FORTUNE -- Most people in charge of hiring for big companies would toss a resume with no previous job experience in the trash. But companies might need to view job experience differently. Soon, discharged men and women from the armed forces will be coming home and looking for work. Many will have spent a large chunk, if not all, of their time since 9/11 far from the private sector.
"We've been off fighting for our country for the last 11 years and the American people have been getting on with their lives," said Admiral Mike Mullen, former chairman of the Joint Chiefs of Staff, on Monday at the first official Fortune 500 dinner at the New York Stock Exchange in Manhattan. The event focused on how the military and Fortune 500 companies should help veterans integrate into the workforce.
The two sides are often divided by a language gap, and companies might not immediately recognize the leadership and technical skills that former military personnel have cultivated in their years of service. On the flip side, many discharged men and women need help communicating their skills to civilians -- helping veterans see their attributes outside the military context and cutting out the jargon in their speech.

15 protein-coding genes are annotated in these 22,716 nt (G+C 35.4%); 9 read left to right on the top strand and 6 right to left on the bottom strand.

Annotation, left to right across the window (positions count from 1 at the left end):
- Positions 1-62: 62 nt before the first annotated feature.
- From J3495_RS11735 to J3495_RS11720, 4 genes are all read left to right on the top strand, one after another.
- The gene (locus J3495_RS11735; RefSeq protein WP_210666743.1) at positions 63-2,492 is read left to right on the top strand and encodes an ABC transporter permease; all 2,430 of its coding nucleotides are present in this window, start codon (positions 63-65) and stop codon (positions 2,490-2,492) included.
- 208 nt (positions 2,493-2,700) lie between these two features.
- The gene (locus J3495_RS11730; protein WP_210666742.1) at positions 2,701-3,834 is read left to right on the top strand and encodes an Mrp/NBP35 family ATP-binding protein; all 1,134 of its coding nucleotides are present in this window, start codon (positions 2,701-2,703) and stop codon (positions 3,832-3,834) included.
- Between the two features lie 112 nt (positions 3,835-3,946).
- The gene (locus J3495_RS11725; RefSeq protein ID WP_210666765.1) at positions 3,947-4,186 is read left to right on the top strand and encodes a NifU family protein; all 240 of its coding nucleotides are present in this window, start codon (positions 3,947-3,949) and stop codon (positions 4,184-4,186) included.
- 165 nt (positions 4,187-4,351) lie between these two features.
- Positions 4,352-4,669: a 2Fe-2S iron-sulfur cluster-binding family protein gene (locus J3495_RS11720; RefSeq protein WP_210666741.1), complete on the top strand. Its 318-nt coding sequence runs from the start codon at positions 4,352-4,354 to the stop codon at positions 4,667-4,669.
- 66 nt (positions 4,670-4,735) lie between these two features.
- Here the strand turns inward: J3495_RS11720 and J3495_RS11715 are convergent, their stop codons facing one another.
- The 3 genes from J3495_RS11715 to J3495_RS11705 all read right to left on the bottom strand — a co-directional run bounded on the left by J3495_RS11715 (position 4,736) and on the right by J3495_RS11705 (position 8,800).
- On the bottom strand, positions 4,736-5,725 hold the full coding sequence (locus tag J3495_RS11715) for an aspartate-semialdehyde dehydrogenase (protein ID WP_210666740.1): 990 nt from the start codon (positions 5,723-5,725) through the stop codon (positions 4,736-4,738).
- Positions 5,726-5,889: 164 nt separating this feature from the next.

It's a pressing issue: By 2014, President Obama has said, Afghanistan will run its own democracy. The U.S. currently has about 90,000 troops stationed there. In the next two years, many of them will be coming home, some after multiple tours of service.
MORE: 6 companies hiring vets
Many of these vets will need training and support, but once they get it, Mullen says, they will thrive and companies will reap the benefits: "They're creative and innovative, they perform well under pressure, they have tremendous skills and potential, and for the price of a very small investment on the part of America, I believe [they'll] perform at a spectacularly high level." More
While the unemployment rate for recent military veterans is higher than the national average, recruiters from plum post-biz school gigs are actively courting many vets who opt for an MBA. By Ethan RouenJul 13, 2011 10:13 AM ET
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